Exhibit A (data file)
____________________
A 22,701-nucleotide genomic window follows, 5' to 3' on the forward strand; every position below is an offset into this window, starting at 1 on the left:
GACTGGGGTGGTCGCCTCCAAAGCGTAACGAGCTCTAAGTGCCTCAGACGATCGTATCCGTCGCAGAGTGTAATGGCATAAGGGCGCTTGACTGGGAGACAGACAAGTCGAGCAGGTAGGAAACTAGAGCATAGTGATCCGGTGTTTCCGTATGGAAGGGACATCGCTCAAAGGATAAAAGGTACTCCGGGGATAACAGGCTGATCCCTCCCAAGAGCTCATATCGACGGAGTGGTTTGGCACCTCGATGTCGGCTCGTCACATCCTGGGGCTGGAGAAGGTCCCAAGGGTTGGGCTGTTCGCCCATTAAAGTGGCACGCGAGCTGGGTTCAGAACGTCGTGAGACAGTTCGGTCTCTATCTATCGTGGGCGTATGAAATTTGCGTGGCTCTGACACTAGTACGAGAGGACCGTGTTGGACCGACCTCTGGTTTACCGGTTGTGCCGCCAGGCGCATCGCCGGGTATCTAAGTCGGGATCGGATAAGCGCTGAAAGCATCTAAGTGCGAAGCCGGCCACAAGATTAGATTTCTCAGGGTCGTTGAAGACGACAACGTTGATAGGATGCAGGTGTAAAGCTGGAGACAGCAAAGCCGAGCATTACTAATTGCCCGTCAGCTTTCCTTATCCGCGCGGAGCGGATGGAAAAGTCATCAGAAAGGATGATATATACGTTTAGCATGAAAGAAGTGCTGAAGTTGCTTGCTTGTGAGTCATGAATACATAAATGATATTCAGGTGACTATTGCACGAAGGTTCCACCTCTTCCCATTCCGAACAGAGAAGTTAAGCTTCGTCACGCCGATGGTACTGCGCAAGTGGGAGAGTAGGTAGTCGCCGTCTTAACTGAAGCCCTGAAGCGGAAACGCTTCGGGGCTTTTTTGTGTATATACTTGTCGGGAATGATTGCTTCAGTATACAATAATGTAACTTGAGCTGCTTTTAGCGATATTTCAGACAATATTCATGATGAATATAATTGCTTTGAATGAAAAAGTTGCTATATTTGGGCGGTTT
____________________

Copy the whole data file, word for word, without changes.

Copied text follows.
A 22,701-nucleotide genomic window follows, 5' to 3' on the forward strand; every position below is an offset into this window, starting at 1 on the left:
GACTGGGGTGGTCGCCTCCAAAGCGTAACGAGCTCTAAGTGCCTCAGACGATCGTATCCGTCGCAGAGTGTAATGGCATAAGGGCGCTTGACTGGGAGACAGACAAGTCGAGCAGGTAGGAAACTAGAGCATAGTGATCCGGTGTTTCCGTATGGAAGGGACATCGCTCAAAGGATAAAAGGTACTCCGGGGATAACAGGCTGATCCCTCCCAAGAGCTCATATCGACGGAGTGGTTTGGCACCTCGATGTCGGCTCGTCACATCCTGGGGCTGGAGAAGGTCCCAAGGGTTGGGCTGTTCGCCCATTAAAGTGGCACGCGAGCTGGGTTCAGAACGTCGTGAGACAGTTCGGTCTCTATCTATCGTGGGCGTATGAAATTTGCGTGGCTCTGACACTAGTACGAGAGGACCGTGTTGGACCGACCTCTGGTTTACCGGTTGTGCCGCCAGGCGCATCGCCGGGTATCTAAGTCGGGATCGGATAAGCGCTGAAAGCATCTAAGTGCGAAGCCGGCCACAAGATTAGATTTCTCAGGGTCGTTGAAGACGACAACGTTGATAGGATGCAGGTGTAAAGCTGGAGACAGCAAAGCCGAGCATTACTAATTGCCCGTCAGCTTTCCTTATCCGCGCGGAGCGGATGGAAAAGTCATCAGAAAGGATGATATATACGTTTAGCATGAAAGAAGTGCTGAAGTTGCTTGCTTGTGAGTCATGAATACATAAATGATATTCAGGTGACTATTGCACGAAGGTTCCACCTCTTCCCATTCCGAACAGAGAAGTTAAGCTTCGTCACGCCGATGGTACTGCGCAAGTGGGAGAGTAGGTAGTCGCCGTCTTAACTGAAGCCCTGAAGCGGAAACGCTTCGGGGCTTTTTTGTGTATATACTTGTCGGGAATGATTGCTTCAGTATACAATAATGTAACTTGAGCTGCTTTTAGCGATATTTCAGACAATATTCATGATGAATATAATTGCTTTGAATGAAAAAGTTGCTATATTTGGGCGGTTT